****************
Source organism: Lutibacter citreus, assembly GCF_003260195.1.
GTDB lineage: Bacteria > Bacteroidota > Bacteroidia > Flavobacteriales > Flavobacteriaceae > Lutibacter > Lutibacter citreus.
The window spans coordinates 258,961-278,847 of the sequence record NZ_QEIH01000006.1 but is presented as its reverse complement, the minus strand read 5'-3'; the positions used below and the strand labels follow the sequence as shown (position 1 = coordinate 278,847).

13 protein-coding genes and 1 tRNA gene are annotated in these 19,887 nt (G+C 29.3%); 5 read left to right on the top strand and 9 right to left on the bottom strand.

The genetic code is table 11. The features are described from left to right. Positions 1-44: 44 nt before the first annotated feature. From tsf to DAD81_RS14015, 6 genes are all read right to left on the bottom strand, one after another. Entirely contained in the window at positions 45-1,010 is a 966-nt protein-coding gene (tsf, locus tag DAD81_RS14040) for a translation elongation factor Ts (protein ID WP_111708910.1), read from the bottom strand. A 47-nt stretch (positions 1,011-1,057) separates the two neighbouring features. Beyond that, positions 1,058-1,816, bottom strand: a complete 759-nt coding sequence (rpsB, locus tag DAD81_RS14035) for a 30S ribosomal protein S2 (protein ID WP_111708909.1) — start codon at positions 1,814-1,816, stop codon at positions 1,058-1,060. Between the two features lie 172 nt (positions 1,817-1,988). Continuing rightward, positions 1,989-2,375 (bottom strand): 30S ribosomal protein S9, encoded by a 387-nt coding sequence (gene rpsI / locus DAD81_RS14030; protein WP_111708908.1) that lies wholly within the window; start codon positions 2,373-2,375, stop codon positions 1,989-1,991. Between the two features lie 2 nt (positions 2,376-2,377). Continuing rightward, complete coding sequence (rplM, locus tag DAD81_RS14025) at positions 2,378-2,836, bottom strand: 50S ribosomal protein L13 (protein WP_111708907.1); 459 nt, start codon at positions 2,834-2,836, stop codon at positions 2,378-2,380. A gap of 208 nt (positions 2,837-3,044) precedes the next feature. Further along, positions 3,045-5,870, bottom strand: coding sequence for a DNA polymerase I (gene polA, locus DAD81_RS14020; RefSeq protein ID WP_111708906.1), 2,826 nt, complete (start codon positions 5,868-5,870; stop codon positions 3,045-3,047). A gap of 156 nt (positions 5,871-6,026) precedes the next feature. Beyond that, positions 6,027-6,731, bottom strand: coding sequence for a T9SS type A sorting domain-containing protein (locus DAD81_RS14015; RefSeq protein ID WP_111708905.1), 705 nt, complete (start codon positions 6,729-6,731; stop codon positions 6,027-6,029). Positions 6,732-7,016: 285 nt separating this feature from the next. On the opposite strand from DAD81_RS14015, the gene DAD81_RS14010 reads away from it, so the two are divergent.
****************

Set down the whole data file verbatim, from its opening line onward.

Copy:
Source organism: Lutibacter citreus, assembly GCF_003260195.1.
GTDB lineage: Bacteria > Bacteroidota > Bacteroidia > Flavobacteriales > Flavobacteriaceae > Lutibacter > Lutibacter citreus.
The window spans coordinates 258,961-278,847 of the sequence record NZ_QEIH01000006.1 but is presented as its reverse complement, the minus strand read 5'-3'; the positions used below and the strand labels follow the sequence as shown (position 1 = coordinate 278,847).

13 protein-coding genes and 1 tRNA gene are annotated in these 19,887 nt (G+C 29.3%); 5 read left to right on the top strand and 9 right to left on the bottom strand.

The genetic code is table 11. The features are described from left to right. Positions 1-44: 44 nt before the first annotated feature. From tsf to DAD81_RS14015, 6 genes are all read right to left on the bottom strand, one after another. Entirely contained in the window at positions 45-1,010 is a 966-nt protein-coding gene (tsf, locus tag DAD81_RS14040) for a translation elongation factor Ts (protein ID WP_111708910.1), read from the bottom strand. A 47-nt stretch (positions 1,011-1,057) separates the two neighbouring features. Beyond that, positions 1,058-1,816, bottom strand: a complete 759-nt coding sequence (rpsB, locus tag DAD81_RS14035) for a 30S ribosomal protein S2 (protein ID WP_111708909.1) — start codon at positions 1,814-1,816, stop codon at positions 1,058-1,060. Between the two features lie 172 nt (positions 1,817-1,988). Continuing rightward, positions 1,989-2,375 (bottom strand): 30S ribosomal protein S9, encoded by a 387-nt coding sequence (gene rpsI / locus DAD81_RS14030; protein WP_111708908.1) that lies wholly within the window; start codon positions 2,373-2,375, stop codon positions 1,989-1,991. Between the two features lie 2 nt (positions 2,376-2,377). Continuing rightward, complete coding sequence (rplM, locus tag DAD81_RS14025) at positions 2,378-2,836, bottom strand: 50S ribosomal protein L13 (protein WP_111708907.1); 459 nt, start codon at positions 2,834-2,836, stop codon at positions 2,378-2,380. A gap of 208 nt (positions 2,837-3,044) precedes the next feature. Further along, positions 3,045-5,870, bottom strand: coding sequence for a DNA polymerase I (gene polA, locus DAD81_RS14020; RefSeq protein ID WP_111708906.1), 2,826 nt, complete (start codon positions 5,868-5,870; stop codon positions 3,045-3,047). A gap of 156 nt (positions 5,871-6,026) precedes the next feature. Beyond that, positions 6,027-6,731, bottom strand: coding sequence for a T9SS type A sorting domain-containing protein (locus DAD81_RS14015; RefSeq protein ID WP_111708905.1), 705 nt, complete (start codon positions 6,729-6,731; stop codon positions 6,027-6,029). Positions 6,732-7,016: 285 nt separating this feature from the next. On the opposite strand from DAD81_RS14015, the gene DAD81_RS14010 reads away from it, so the two are divergent.